Mass. life sciences spending bill

The spending bill is among MassBio’s top priorities. While Healey has confirmed that she’ll authorize the so-called “Life Sciences Initiative 3.0,” she hasn’t named any numbers to go with it, nor has she provided a timeline as to when it might be signed. Burlin O’Connell says MassBio has not heard word on timing.

“When we look at the future of this industry, and what I’d love to see as part of a Life Sciences Initiative 3.0, it’s continuing to incentivize companies to regionalize, because that certainly helps to address some of these issues; continuing to make significant investments as it relates to training workforce; and addressing these issues in a very proactive way,” she said.

For the report, the MassBio team also looked at venture capital raised by Massachusetts-headquartered companies in the first two quarters of this year.

All told, local biotechs raised $3.73 billion in the first half, per the report. That’s a 30% drop from the same period in 2022 but, as the authors noted, very close to the $3.49 billion local companies received in the first half of 2018.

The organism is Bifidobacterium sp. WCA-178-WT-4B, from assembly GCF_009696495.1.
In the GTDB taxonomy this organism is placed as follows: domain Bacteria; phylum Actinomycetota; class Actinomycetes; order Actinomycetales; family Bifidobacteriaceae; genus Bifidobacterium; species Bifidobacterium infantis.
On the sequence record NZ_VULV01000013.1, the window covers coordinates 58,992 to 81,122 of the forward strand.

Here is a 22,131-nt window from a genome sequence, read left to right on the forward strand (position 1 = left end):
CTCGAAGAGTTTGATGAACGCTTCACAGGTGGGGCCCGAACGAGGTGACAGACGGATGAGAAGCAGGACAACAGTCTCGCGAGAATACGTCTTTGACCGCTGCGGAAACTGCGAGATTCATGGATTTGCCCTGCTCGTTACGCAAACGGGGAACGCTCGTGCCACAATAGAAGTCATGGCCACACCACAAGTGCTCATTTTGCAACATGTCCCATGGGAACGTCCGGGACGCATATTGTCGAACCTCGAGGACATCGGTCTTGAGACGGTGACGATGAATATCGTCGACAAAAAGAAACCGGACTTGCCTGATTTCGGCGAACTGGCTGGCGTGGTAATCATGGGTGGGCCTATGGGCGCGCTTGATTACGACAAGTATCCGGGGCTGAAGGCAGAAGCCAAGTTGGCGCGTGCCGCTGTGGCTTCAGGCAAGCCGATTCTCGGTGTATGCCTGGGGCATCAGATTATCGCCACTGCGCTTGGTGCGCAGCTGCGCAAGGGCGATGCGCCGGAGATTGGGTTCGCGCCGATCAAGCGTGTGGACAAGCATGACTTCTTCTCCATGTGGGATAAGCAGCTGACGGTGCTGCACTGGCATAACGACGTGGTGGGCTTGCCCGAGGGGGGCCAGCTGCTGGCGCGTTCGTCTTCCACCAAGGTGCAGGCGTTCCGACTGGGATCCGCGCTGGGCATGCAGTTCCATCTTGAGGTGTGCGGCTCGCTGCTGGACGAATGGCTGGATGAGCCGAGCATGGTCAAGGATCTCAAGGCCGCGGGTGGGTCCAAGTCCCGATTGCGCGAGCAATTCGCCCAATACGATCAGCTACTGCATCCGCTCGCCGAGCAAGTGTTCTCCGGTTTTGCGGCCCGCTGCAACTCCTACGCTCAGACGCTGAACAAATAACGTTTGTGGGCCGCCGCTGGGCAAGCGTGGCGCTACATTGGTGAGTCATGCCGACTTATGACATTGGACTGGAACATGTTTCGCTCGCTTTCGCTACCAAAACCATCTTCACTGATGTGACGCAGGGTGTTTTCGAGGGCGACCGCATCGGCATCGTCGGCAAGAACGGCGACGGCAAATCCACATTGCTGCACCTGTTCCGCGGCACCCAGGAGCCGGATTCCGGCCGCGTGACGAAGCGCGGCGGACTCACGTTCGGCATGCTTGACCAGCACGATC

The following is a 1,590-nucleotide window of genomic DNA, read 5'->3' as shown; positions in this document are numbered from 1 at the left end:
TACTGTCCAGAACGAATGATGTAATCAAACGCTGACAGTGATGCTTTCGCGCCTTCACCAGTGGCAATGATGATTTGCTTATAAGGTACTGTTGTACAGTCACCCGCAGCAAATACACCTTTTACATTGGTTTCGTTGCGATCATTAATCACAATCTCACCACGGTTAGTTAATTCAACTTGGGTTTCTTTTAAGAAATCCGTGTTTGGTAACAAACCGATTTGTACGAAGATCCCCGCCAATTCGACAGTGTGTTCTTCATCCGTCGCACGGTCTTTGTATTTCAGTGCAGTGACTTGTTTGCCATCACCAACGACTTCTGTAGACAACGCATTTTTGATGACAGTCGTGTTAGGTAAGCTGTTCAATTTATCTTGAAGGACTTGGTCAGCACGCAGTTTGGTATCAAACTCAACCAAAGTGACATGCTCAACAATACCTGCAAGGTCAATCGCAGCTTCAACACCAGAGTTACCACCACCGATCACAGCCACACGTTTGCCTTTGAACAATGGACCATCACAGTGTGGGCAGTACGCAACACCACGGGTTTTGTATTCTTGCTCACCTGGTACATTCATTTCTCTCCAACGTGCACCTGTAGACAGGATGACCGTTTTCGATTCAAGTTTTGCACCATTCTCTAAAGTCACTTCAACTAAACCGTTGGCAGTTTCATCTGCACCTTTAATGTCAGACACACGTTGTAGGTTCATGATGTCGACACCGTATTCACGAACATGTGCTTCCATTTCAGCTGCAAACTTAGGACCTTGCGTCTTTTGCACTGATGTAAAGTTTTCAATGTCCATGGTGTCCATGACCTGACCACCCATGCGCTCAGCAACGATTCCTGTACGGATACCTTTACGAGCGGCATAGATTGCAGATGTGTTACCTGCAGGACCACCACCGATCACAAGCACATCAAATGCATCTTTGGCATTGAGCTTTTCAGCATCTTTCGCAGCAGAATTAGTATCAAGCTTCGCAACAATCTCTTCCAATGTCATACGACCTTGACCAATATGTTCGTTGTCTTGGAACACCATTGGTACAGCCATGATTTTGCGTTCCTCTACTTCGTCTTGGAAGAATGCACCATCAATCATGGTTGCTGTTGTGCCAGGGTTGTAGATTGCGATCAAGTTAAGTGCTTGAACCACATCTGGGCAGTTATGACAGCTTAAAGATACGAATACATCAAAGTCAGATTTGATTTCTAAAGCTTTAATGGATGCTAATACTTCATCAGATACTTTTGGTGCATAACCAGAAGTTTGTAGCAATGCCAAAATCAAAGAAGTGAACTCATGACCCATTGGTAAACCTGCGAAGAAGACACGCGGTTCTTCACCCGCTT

Life sciences venture capital

Massachusetts is currently responsible for around one-third of all VC dollars invested in the industry. California is responsible for about another third; the rest belongs to all other states combined.

“It’s a great reminder to us as an industry and our partners in government that we have to continue to make significant investment and protect this industry, not just because of the great work we do for patients around the globe, but because it’s such an important economic engine for the commonwealth,” Burlin O’Connell said.